How often do we hear the arguments of why or why we shouldn’t consume dairy? Heaps yeah? Have you ever stop to think about the argument? Is it based on your own beliefs, ethics, moral, medical reasons or are they based on science? Does it matter?
How does one prove or disprove if we are meant to consume dairy? Ever wondered about the history of dairy and how it came about? I don’t want to get into the whole it’s all about what they have done to the milk, I really want to talk about the evolutionary aspect.
Some of us can and do drink it and some don’t and cannot, no one is right or wrong. Consume it or don’t consume it doesn’t matter to me! We are all unique.
Let me ask you this…If we were not “meant” to drink it why did lactase persistence spread so quickly? There must have been some evolutionary advantageous reason for this surely?
The reason that really gets my goat is the one we are not “meant” to consume it, whatever that means…according you who, cause you say so? What are you basing this off, and of course they say we are the only mammals who drink milk after weaning, but that is not true either. We are supposed to be the most intelligent mammal and hopefully have intelligent arguments. Most mammals do not have the capacity to get the milk for a start, yes they can suckle but they don’t have opposable thumbs to actually milk! and if they did they would drink it!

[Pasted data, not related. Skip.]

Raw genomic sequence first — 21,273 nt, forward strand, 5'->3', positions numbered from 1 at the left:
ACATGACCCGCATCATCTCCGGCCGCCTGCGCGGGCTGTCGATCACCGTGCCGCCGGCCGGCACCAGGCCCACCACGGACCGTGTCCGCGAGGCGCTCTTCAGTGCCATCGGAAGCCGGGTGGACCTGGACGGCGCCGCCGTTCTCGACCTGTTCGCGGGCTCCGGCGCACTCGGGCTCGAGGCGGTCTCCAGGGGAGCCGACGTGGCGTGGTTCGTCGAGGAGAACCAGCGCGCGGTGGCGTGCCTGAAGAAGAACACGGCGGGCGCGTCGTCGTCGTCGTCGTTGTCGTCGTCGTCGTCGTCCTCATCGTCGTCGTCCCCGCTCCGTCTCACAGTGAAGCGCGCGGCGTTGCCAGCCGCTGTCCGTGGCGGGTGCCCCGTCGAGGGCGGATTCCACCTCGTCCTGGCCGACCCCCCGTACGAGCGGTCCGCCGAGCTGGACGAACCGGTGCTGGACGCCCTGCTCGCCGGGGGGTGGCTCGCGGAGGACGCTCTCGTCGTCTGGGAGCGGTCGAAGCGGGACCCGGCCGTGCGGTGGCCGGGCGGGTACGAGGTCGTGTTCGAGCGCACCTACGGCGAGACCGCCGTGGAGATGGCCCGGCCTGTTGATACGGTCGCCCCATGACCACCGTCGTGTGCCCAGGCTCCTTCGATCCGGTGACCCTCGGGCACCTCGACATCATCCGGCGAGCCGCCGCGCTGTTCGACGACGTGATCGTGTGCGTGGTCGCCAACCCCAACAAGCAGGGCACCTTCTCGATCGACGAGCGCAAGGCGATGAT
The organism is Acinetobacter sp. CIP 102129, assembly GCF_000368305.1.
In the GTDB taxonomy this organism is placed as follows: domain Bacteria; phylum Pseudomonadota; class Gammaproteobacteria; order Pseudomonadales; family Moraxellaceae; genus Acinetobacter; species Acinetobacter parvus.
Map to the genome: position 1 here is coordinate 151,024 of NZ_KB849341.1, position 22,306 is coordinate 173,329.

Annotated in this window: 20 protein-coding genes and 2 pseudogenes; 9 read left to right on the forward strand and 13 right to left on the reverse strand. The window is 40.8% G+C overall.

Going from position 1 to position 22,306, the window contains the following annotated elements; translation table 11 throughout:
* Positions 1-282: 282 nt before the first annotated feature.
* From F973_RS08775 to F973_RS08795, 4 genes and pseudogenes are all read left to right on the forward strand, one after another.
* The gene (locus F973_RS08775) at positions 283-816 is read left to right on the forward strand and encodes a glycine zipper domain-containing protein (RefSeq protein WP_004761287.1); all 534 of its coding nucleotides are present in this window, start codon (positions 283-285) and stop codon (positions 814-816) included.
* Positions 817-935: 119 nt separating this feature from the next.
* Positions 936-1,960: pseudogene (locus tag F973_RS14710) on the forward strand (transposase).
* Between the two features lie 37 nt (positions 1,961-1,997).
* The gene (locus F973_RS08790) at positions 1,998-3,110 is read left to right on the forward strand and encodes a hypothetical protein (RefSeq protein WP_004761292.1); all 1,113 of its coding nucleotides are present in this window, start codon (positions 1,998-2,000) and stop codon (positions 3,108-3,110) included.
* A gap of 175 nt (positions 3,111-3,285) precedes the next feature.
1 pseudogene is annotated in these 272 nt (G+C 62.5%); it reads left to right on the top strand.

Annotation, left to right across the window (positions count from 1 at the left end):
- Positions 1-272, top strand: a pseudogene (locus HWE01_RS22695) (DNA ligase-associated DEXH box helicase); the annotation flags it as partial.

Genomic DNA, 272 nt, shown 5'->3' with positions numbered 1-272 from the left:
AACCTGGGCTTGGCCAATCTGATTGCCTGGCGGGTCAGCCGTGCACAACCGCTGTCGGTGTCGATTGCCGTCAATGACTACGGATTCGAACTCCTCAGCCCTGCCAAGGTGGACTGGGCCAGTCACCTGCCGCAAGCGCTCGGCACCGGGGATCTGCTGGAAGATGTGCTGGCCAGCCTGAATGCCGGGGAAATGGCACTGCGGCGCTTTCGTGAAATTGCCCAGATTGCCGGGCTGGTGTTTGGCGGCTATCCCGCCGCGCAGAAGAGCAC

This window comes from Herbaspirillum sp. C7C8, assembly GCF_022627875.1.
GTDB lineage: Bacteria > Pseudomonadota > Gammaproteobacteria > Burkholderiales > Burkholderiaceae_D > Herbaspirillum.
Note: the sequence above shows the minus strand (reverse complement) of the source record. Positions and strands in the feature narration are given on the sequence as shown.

In southern Europe, lactase persistence is relatively rare — less than 40% in Greece and Turkey. In Britain and Scandinavia, by contrast, more than 90% of adults can digest milk. So why do we have lactase persistence if we weren’t “meant” to consume it??? Did evolution screw this up? Think about it. It was advantageous to have it. Why? Will talk more about this later.
Most mammals lose the ability to digest the milk sugar lactose after weaning because of an irreversible reduction in expression of the intestinal enzyme lactase. This pattern is also seen in most humans, but some continue expressing lactase throughout adult life [lactase persistence (LP)]. This trait is common in populations of northern and central European descent and shows intermediate frequencies in southern and Eastern Europe. Africa and the Middle East show a more complex distribution.